To this end, together with Idea Cellular, Telenor, the Digital Empowerment Foundation (DEF), 2CV Research Ltd and Point of View, the GSMA is taking positive actions to reduce the digital skills barrier in India through the launch of the Mobile Internet Skills Training Toolkit (MISTT). The toolkit has been developed for MNOs, NGOs, development organisations and governments who want to provide training to improve people’s basic knowledge and understanding of how the mobile internet can benefit them directly.

The toolkit provides an introduction to using the mobile internet on an entry level smartphone through three services: WhatsApp, YouTube and Google, with important information about safety and cost included as well.

Due to the potential impact, clear market need and government buy-in, the GSMA and its partners are piloting the toolkit in Maharashtra, ensuring communities are equipped with the skills necessary to reap the benefits of a digital economy.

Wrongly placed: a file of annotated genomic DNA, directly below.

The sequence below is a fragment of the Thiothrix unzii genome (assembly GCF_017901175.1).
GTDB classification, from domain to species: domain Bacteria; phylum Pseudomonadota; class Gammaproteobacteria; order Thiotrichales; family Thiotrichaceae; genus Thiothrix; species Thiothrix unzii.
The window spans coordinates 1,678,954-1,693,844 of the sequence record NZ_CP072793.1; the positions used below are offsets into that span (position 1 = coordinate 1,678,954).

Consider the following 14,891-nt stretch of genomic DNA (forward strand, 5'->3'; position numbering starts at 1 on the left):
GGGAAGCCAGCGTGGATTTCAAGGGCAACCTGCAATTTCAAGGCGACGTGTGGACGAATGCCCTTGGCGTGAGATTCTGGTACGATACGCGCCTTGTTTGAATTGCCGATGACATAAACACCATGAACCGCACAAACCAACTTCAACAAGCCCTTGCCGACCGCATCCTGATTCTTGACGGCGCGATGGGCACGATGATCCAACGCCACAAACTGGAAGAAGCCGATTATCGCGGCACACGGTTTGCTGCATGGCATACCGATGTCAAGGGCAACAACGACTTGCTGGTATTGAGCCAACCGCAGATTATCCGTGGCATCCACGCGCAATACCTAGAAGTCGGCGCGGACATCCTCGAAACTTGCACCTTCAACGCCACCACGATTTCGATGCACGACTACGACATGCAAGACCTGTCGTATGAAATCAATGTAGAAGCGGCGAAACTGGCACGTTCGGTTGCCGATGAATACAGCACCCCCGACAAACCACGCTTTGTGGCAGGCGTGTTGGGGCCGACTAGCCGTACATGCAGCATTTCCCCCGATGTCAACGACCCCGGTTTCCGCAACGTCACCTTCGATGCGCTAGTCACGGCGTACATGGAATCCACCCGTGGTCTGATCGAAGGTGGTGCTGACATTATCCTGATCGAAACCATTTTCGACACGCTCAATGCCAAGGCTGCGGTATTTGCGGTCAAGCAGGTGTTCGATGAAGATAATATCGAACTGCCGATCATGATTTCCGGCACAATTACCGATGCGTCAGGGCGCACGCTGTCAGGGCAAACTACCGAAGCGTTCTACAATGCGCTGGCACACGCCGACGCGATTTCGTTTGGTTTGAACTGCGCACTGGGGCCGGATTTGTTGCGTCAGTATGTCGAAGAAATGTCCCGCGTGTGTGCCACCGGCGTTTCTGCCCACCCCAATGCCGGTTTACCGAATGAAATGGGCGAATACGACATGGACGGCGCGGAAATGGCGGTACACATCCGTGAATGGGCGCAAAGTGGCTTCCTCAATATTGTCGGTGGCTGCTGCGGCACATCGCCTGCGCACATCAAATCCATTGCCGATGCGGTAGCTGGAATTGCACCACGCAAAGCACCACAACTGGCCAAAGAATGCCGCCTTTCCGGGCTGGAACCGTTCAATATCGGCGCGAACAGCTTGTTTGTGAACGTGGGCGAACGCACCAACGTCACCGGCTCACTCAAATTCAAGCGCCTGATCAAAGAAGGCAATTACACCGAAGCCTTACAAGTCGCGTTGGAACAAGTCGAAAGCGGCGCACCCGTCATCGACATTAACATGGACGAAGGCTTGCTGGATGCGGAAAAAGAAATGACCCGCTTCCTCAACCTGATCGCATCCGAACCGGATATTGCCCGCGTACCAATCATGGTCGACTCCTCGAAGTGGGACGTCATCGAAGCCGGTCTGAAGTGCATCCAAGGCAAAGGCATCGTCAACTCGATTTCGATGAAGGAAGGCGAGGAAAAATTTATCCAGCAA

Alasdair Grant is the Head of Asia for GSMA. He has more than 20 years’ experience in the communications sector, for the past 15 years operating his own telecommunications strategy consultancy and holding Hong-Kong based “head of Asia” corporate development and public policy roles for major global operators. He is an experienced reform advocate and regulatory expert, and is the founding editor of Australian Telecommunications Regulation, the leading text in its field. Alasdair has degrees in Law and Literature from the University of Sydney.